Wind Power News: Australia
These news and opinion items are gathered by National Wind Watch to help keep readers informed about developments related to industrial wind energy. They are the products of the organizations or individuals noted and do not necessarily reflect the opinions of National Wind Watch.
Turnbull set out to overhaul energy policy a year ago to end a decade of political strife over carbon targets - amid rising power prices for domestic consumers - and stabilize the nation’s grid after a huge storm blacked out the country’s most wind power-dependent state. Australia’s energy supply woes have grown as states promoted rooftop solar and wind power over the past 10 years in the absence of a consistent national policy on carbon emissions. At the same time, coal- and gas-fired power plants have been shut, reducing crucial back-up for wind and solar, while costs have risen. Household power prices in eastern Australia have soared 63 percent over the past nine years, the nation’s consumer watchdog said in a report on Monday.
Critically endangered orange-bellied parrots might be put at risk by a planned Circular Head wind farm, the federal Environment Department has been told. “ … the proposed development may have a significant impact on the orange-bellied parrot, considering the potential for collision with wind turbines,” documents provided to the department by Jims Plain wind farm proponent UPC Renewables said. “There have been two sightings of this species within 5 kilometres of the project area and none within 1 kilometre.” The . . .
New laws have been introduced to the Parliament by the Government as part of the Planning and Building Legislation Amendment (Housing Affordability and Other Matters) Bill 2017. These laws seek to strip away the rights of communities to object to, oppose or seek modification of large windfarms proposed for their community. As the law stands, where a permit to construct a wind farm has been granted – generally by Labor Ministers bypassing normal planning processes – communities have a say . . .
Ripon MP Louise Staley votes against Victorian Renewable Energy Target as it would ‘hurt’ jobs and health costs
Ripon MP Louise Staley has voted against legislation to enable a Victorian Renewable Energy Target. Ms Staley told parliament that her vote was influenced by what she saw as potential impacts on jobs, hospital budgets and the cost of living in Ararat. “When we look at the East Grampians Health Service, which is in Ararat where I live, the chief executive of that hospital service has said that their power prices are going up 100 per cent – from $200 000 . . .
South West Victorian farmers and residents have voiced their opposition to more wind farms in their community. Their views were expressed to National Wind Farm Commissioner Andrew Dyer at a meeting in Hawkesdale last week. About 70 people raised concerns over noise, health risks, land devaluation, damage to the livability of the local area, planning process, compliance and the lack of transparency over developers’ agreements with other landholders. Three-quarters of those present raised their hands when asked who neighboured a . . .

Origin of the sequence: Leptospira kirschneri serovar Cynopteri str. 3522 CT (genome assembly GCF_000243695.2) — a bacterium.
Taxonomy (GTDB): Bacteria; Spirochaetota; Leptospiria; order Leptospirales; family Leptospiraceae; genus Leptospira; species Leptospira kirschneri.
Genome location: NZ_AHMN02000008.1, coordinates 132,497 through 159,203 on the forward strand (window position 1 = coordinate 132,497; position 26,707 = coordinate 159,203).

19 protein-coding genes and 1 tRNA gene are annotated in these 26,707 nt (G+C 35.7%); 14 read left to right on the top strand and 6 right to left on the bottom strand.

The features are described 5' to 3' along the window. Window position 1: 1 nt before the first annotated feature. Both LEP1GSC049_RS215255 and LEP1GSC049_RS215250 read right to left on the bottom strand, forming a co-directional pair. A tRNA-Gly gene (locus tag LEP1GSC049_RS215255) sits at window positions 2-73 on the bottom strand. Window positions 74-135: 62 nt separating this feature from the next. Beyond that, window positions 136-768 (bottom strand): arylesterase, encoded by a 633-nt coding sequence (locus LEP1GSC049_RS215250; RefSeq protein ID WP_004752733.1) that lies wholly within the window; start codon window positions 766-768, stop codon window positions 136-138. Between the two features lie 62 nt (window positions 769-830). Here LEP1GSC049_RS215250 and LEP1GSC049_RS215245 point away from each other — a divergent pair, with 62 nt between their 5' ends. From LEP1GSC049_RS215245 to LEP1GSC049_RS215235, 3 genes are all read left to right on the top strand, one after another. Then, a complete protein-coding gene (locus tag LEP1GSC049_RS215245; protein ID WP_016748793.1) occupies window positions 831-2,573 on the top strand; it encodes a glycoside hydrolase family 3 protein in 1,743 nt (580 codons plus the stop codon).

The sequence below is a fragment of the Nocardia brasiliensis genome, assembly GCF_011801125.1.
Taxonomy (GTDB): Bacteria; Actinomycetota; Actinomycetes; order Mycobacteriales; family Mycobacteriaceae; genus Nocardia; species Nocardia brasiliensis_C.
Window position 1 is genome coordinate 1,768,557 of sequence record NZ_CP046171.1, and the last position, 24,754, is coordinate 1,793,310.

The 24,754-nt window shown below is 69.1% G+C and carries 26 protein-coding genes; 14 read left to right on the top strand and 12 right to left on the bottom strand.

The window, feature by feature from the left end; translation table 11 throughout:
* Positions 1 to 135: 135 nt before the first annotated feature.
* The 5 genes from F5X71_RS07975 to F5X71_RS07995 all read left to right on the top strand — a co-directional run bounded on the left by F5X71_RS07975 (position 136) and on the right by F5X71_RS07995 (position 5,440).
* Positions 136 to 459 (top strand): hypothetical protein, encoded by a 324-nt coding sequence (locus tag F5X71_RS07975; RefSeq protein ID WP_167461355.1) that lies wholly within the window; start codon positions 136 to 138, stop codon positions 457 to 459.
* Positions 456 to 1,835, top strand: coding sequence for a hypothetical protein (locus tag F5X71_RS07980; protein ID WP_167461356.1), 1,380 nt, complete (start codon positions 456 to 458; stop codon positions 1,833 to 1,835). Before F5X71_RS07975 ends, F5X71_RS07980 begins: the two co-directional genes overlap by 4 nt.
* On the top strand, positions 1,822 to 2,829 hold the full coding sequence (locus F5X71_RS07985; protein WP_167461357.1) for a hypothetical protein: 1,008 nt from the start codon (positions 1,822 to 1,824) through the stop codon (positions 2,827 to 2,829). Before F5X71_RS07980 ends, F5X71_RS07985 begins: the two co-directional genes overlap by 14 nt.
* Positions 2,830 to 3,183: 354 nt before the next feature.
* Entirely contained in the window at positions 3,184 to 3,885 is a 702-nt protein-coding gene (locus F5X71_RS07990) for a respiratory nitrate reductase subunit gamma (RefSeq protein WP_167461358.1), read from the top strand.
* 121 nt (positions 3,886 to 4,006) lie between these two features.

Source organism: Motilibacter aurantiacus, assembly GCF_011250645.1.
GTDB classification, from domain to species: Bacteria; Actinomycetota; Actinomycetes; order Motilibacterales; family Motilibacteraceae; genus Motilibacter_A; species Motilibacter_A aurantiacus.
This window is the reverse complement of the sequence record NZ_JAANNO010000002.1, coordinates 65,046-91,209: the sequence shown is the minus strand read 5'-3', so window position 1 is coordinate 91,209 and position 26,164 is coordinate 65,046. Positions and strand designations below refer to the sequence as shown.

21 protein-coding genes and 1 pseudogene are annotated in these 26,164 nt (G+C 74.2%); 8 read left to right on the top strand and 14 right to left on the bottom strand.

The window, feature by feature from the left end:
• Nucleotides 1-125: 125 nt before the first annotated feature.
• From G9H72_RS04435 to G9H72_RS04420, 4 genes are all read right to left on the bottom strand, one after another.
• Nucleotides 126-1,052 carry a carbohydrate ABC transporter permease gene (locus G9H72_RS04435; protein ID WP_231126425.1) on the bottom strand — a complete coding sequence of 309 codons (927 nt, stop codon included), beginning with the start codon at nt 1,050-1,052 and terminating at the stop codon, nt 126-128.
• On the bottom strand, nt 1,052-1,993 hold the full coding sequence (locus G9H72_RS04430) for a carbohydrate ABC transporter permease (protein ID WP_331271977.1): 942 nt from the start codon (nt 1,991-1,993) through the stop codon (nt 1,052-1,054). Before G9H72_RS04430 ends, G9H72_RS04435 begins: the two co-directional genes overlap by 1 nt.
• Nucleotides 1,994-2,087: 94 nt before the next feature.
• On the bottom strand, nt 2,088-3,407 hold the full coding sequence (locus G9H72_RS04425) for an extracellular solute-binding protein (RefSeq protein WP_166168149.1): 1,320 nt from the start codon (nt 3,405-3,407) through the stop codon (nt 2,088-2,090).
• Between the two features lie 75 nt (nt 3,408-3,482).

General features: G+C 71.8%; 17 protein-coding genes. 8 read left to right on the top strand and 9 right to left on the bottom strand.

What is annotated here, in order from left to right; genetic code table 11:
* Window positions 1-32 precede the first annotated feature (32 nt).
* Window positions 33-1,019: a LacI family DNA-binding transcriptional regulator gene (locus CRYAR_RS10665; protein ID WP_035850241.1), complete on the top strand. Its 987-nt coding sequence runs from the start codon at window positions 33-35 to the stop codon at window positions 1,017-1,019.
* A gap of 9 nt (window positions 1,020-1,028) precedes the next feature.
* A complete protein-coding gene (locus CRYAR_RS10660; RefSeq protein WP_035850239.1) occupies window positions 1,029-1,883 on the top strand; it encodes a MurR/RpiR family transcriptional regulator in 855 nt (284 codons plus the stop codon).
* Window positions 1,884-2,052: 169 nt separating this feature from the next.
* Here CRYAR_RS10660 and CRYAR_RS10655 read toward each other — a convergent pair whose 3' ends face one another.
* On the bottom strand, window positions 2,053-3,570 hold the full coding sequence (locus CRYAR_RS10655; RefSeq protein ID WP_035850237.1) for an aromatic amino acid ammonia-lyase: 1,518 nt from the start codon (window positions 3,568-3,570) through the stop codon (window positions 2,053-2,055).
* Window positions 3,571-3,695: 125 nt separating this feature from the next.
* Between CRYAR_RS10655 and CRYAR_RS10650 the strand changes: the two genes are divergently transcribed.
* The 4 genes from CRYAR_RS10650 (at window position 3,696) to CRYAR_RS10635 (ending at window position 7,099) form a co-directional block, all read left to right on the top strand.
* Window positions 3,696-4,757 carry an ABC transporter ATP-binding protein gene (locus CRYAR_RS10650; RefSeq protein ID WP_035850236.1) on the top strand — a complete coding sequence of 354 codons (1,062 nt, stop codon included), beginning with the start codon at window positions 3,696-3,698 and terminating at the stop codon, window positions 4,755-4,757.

Police suspect a long-arm gun was used to shoot turbines across the Waubra Wind Farm northwest of Ballarat recently. Detectives have launched an investigation after technicians found bullet holes on several of the big structures, which are located on private farms. The offence could have occurred any time from late last year before the damage was discovered by renewable energy company Acciona around May. Since the Waubra Wind Farm started operations there have six similar incidents reported to police between . . .
One of Victoria’s best-known wind farms, Waubra, 35km north-west of Ballarat, has been shot at several times in recent years, police have revealed. The details have emerged as detectives from the Ballarat crime unit investigate the latest report of numerous shots being fired into one of the turbines. Waubra is Australia’s fourth largest wind farm, with 128 turbines capable of generating a combined 192 megawatts of power – around an eighth of the now-closed Hazelwood coal-fired power station. But the . . .
It could be the wind farm capital of Australia, but the residents of Hawkesdale don’t see the appeal in the potential tourist attraction rising on their doorstep. Just 300km west of Melbourne, the township of 400 is grappling with the prospect that five wind farms – with almost 500 turbines generating 1500 megawatts – could soon go up and effectively encircle their town. Three approved projects at Hawkesdale, Woolsthorpe and Ryan Corner, will border the town to the east and the south, . . .
Paul Lewis just wants a good night’s sleep. More than three years since the largest wind farm in the southern hemisphere sprang up on his back fence, the sheep and cattle farmer considers himself lucky if he has a night when he isn’t woken by the sound of turning blades. Now with a slew of new wind farms planned around his town of Hawkesdale, 300km west of Melbourne, and impending changes to Victorian state planning policy, Mr Lewis is seriously . . .
About 100 people attended a community meeting in Hawkesdale last week to air their concerns about the proliferation of wind farms in the area. Local councillors and politicians joined the crowd at the Hawkesdale Hall to hear from national wind farm commissioner Andrew Dyer and voice their opinions. The meeting was arranged in relation to the proposed amendments to the Ryan Corner and Hawkesdale wind farms, which would see the blade tip height go from 126.3 metres to 180 metres. . . .